his trailer from new york to pennsylvania with all of these ballots in it, only to have his and then been investigated by the fbi -- the poor guy. there is evidence out there, it is just that people are not seeing it. thing gentleman from california, mark levin, to invite the people to watch him -- if we do not uphold our constitution, we have nothing as a country. it is time for the baby boomers to uphold this constitution, so that we have a country to hand over to our children. and we cannot just pick out certain parts of the constitution, we have to uphold it all. it says the state legislators dictate the rules for the election. many of these states, the courts took over.
and under the blanket of covid, changed the law, and that was unconstitutional. that needs to be brought up into the daylight on january 6. i am calling on senator rubio and senator rick scott, who was in the senate committee hearing -- they've heard much of this evidence, with rand paul -- i am calling on the senators to be part of this coalition of senators that are standing up and objecting to the certification of these electors without looking at what actually happened. host: shirley in winter park, florida. this statement from the republican from colorado, and several other house members, their statement respecting states' authority to respect their own electors, these republican members coming together with a lengthy statement from yesterday.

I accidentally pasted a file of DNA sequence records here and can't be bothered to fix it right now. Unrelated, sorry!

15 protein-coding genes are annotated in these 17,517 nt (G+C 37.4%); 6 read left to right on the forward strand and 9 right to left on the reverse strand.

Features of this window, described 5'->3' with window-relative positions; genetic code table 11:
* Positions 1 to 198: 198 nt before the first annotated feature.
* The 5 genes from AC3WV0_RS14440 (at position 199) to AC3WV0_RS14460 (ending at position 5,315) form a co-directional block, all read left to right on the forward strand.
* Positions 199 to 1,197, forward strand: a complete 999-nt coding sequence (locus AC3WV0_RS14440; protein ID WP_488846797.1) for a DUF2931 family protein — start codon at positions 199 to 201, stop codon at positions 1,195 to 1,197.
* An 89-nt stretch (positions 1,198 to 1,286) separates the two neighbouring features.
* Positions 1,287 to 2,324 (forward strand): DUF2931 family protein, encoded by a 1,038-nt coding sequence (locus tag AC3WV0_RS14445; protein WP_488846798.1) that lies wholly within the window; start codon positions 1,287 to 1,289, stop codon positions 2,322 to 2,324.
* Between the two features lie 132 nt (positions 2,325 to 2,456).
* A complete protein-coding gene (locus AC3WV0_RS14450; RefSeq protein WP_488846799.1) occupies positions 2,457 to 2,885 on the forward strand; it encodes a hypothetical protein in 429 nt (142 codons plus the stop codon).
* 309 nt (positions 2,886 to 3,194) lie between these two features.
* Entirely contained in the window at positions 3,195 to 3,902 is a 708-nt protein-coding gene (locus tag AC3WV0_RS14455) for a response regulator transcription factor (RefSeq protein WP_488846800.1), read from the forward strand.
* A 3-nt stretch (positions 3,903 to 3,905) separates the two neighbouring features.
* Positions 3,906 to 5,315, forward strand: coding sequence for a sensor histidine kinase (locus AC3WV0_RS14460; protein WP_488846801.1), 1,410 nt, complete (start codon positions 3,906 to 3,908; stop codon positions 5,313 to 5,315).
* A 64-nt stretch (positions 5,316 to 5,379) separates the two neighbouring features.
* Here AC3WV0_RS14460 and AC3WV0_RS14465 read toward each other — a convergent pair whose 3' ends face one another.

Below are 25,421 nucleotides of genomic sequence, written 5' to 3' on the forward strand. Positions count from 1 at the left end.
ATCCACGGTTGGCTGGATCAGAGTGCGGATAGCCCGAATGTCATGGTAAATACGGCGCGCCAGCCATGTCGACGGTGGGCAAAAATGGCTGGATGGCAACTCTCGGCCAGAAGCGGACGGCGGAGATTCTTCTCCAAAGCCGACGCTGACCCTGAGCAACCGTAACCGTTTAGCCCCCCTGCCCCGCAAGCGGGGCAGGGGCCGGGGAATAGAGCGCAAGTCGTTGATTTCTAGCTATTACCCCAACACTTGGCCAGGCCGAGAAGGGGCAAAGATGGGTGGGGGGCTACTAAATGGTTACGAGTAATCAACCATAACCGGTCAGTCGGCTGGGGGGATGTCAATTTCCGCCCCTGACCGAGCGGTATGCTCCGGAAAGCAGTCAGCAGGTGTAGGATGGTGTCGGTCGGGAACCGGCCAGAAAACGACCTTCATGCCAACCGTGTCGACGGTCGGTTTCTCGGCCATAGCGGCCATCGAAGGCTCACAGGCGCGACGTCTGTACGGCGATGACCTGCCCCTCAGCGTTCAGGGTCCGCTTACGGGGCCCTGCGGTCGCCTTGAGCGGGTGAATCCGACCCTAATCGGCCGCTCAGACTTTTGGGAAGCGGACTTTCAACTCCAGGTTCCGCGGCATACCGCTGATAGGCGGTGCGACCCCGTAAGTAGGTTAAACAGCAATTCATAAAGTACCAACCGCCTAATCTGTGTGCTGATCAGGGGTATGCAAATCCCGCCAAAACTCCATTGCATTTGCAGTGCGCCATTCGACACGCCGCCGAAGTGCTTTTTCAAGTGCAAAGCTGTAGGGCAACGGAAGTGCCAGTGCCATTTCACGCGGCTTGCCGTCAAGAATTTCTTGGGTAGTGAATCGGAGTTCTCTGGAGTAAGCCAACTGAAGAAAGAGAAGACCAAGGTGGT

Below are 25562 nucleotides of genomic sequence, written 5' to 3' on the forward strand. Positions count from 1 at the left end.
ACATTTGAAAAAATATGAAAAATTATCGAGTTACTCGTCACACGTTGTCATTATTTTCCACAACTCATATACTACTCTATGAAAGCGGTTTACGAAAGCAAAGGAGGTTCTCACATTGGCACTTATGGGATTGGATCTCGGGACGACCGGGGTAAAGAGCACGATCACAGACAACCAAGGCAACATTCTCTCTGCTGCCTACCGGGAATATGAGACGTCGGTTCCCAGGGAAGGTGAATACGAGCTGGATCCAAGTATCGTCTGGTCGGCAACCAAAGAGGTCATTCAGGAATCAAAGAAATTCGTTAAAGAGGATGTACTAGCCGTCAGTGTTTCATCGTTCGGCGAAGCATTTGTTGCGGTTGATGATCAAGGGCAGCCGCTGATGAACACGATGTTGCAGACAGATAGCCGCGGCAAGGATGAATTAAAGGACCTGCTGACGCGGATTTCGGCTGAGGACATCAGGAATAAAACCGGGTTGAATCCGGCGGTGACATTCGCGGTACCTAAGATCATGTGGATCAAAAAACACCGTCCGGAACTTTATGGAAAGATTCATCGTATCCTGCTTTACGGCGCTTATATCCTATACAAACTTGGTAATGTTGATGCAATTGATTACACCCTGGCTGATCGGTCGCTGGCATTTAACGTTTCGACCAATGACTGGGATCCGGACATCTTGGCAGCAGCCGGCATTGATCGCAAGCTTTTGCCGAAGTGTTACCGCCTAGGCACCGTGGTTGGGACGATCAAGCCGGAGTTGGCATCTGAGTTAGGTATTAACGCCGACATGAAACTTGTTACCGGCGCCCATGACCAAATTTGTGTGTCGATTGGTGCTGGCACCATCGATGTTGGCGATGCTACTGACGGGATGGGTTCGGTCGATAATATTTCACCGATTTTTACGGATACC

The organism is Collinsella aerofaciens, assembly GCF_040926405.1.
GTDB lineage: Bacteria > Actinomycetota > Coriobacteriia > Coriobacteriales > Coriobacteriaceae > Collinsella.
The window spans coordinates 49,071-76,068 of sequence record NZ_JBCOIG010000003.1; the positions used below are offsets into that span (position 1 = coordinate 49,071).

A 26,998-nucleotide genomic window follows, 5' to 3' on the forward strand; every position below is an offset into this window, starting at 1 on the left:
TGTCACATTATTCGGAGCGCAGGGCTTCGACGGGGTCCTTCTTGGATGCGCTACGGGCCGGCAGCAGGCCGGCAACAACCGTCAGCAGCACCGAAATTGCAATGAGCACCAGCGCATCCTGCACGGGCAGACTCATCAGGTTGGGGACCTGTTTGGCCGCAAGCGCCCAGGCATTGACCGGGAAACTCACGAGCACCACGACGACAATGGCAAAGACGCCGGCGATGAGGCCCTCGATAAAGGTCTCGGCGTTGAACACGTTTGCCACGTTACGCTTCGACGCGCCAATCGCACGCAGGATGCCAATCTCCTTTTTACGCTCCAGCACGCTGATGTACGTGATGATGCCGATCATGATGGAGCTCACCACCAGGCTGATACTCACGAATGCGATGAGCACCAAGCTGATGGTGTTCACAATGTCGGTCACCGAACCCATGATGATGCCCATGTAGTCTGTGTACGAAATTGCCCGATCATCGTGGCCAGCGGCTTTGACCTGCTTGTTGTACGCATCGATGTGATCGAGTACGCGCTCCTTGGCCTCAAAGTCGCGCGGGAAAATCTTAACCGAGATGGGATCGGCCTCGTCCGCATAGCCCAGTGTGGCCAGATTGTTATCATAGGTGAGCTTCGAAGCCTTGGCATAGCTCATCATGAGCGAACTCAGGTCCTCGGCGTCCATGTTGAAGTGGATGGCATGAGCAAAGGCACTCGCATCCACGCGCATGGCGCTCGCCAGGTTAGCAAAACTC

this is what it reads, in part -- as of this moment, not a single state has submitted multiple, conflicting slates of electoral votes. in other words, every state has sent either biden or trump electors. of the six states to which questions have been raised, five have legislatures controlled by notblicans, and they do have the power to send a new slate of electors to congress. unless that happens between now and january 6, congress will have no authority to influence the outcome of the 2020 presidential election. --take action on their wise otherwise is to unconstitutionally insert congress into the center of the presidential election process. that would amount to stealing power from the people and the states. it would, in effect, replace the electoral college with congress, and in so doing, strengthen the efforts of those on the left who are determined to eliminate it or render it irrelevant.
from a purely partisan effective, republican presidential candidates have won the national popular vote only once in the last 32 years. they have therefore depended on the electoral college for nearly all presidential victories in the last generation. if we perpetuate the notion that congress may disregard certified electoral votes based solely on its own assessment that one or more it states is handled the presidential election, we will be delegitimizing the very system that led donald trump to victory and 2016 and that could provide the only path to victory in 2024. oft statement from a slew republicans. kathy from bellingham, washington, independent. good morning. caller: good morning. in listening to some of the other callers, it seems like there is a lot of misinformation